Alkaline Diet Review

Alkaline diet proponents—including A-list celebrities—strictly adhere to a diet of alkaline-rich foods that are purported to keep blood pH levels more alkaline and less acidic, which allegedly leads to weight loss, disease prevention and can even assist in cancer treatment. Acid-rich foods include dairy, meats and grains. Alkaline foods include fruits and vegetables and plant-based proteins.

Though experts say the foods you eat won’t significantly change the pH levels in your blood; your body adjusts pH on its own. But—and this is a pretty big but (no pun intended)—the foods you’re required to eat on the alkaline diet are really good for you and are beneficial for heart health, just for starters. So an alkaline diet plan may be a nutrimental way to eat, but not for the reasons proponents claim.

Alkaline Diet Claims

“People who believe in the alkaline diet say that though acid-producing foods shift our pH balance for only a little while, if you keep shifting your blood pH over and over, you can cause long-lasting acidity.” [1]

Much of the discussion surrounding the alkaline diet focuses on the significant changes in the human diet over the last 10,000 years. Until a recent point on our evolutionary timeline, humans mostly consumed fruit, vegetables, and small amounts of lean protein. Once the food industry came into existence, we began eating more refined grains, fattier sources of meat, and processed foods that are high in sodium, saturated fat, and refined sugars — all of which cause inflammation and contribute to serious, chronic diseases. The alkaline diet discourages such foods. [2]

Alkaline Diet Ingredients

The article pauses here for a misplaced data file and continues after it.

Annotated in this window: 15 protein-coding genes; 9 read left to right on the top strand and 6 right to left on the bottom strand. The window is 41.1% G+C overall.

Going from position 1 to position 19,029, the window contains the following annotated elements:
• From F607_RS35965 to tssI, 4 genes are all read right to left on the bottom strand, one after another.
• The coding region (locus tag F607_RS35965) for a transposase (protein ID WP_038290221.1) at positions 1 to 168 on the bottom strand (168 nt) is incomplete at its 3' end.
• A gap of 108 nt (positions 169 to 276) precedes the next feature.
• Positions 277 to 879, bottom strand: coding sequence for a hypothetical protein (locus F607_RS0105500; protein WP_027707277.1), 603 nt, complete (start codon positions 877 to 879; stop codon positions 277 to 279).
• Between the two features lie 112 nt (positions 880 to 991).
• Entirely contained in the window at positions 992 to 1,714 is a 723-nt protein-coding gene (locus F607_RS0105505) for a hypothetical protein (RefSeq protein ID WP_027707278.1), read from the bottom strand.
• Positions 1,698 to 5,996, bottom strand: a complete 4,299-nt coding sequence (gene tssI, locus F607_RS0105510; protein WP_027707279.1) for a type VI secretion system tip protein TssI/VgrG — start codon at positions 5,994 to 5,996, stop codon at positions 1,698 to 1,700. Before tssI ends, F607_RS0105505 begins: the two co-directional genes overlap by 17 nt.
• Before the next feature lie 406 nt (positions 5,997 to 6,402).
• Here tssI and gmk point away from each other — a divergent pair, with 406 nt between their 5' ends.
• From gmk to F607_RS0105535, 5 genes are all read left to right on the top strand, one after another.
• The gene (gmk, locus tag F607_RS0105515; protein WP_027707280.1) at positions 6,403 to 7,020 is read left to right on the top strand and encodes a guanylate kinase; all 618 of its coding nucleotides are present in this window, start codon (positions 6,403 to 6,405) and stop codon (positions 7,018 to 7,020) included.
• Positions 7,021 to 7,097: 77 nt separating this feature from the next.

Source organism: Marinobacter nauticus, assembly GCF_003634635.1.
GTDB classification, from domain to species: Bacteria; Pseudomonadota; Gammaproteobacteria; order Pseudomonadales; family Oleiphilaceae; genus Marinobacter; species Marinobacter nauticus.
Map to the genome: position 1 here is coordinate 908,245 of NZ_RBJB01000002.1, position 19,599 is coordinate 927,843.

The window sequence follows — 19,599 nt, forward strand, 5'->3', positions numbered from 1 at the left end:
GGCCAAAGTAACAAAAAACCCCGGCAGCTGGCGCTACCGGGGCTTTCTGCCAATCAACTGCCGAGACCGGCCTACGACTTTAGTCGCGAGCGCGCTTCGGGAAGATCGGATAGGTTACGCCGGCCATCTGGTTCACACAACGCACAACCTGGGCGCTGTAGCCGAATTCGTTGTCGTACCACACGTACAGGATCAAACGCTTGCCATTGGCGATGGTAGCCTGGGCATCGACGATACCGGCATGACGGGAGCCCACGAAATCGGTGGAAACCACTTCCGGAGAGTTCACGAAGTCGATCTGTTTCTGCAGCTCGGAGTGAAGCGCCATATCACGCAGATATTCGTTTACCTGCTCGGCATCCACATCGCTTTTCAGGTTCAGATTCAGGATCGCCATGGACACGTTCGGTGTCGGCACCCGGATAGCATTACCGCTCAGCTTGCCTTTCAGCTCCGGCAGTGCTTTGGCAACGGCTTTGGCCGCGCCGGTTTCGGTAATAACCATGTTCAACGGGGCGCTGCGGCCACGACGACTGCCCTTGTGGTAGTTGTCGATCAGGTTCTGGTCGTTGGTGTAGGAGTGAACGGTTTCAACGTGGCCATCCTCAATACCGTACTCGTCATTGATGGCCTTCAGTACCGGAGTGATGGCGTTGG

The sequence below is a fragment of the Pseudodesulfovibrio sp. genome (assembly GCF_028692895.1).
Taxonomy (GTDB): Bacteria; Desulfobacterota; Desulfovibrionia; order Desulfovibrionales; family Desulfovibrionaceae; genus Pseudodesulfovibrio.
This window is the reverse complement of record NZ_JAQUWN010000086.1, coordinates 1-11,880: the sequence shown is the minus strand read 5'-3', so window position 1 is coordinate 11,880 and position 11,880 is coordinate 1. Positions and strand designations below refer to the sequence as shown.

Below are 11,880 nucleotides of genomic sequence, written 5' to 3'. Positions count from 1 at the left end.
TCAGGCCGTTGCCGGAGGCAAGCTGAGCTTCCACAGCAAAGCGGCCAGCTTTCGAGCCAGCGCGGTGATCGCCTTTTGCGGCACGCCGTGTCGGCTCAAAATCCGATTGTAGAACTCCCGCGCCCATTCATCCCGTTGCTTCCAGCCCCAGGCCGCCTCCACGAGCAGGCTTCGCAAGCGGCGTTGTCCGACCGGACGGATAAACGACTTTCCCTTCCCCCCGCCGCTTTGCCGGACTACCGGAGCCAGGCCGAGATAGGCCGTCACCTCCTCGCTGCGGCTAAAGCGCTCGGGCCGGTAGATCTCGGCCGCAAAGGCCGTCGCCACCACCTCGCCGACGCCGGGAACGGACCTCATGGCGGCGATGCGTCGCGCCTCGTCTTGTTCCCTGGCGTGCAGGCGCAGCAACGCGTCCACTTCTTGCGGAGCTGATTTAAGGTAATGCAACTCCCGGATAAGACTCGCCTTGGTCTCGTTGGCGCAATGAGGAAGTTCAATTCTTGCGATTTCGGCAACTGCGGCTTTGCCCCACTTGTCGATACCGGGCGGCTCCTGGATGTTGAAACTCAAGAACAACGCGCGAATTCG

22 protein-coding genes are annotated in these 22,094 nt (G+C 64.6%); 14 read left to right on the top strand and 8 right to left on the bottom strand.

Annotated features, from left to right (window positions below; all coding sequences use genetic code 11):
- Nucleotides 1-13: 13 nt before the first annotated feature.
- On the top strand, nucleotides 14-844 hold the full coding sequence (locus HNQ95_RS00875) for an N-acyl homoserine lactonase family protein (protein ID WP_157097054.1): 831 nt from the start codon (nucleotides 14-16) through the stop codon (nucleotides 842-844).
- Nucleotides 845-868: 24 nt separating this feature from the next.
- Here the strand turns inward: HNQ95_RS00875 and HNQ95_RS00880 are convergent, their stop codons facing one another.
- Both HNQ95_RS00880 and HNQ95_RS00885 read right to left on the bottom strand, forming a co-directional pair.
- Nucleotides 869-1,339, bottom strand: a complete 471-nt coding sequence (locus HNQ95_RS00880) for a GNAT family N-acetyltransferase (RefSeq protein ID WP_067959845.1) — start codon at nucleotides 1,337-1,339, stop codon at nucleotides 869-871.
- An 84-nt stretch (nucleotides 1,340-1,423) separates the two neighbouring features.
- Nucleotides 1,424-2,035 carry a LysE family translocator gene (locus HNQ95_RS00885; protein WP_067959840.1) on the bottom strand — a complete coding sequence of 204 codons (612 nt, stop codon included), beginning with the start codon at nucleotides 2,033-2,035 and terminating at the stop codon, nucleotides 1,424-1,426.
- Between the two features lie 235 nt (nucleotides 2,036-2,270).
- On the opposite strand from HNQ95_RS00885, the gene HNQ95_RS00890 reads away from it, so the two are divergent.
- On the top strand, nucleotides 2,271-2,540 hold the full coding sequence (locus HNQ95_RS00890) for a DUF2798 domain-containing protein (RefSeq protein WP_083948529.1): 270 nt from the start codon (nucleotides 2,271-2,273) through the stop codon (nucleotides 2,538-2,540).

So what is an Alkaline Diet?

In an alkaline diet plan, meats of any kind, all dairy, all sugars (except from fresh fruits), breads, pasta, grains, processed foods of any kind, coffee and alcohol are all forbidden. Think fresh fruits and vegetables and plant-based proteins like tofu and beans—that’s basically it.

The Science Behind the Alkaline Diet

What is pH? It measures acidity and alkalinity, 0 being the most acidic, 14 being the most alkaline and 7 being right in the middle and thus, neutral. The human body is a little bit more on the alkaline side, so an average is around 7.4. Of course the gut is the most acidic place in the body at 4 or below; it’s churning away in there pulverizing food.

As far as WebMD is concerned, though the alkaline diet claims to help your body maintain its blood pH level, “nothing you eat is going to substantially change the pH of your blood. Your body works to keep that level constant.” [1]

That said, all alkaline diet foods are great for your body and let’s face it, cutting out sugar and processed foods is also a thumbs-up in any nutritionist-approved diet. In fact, researchers have found some evidence that eliminating acidic foods including animal products, may lower people’s risk for diabetes and heart disease, and improve bone and muscle health. And more.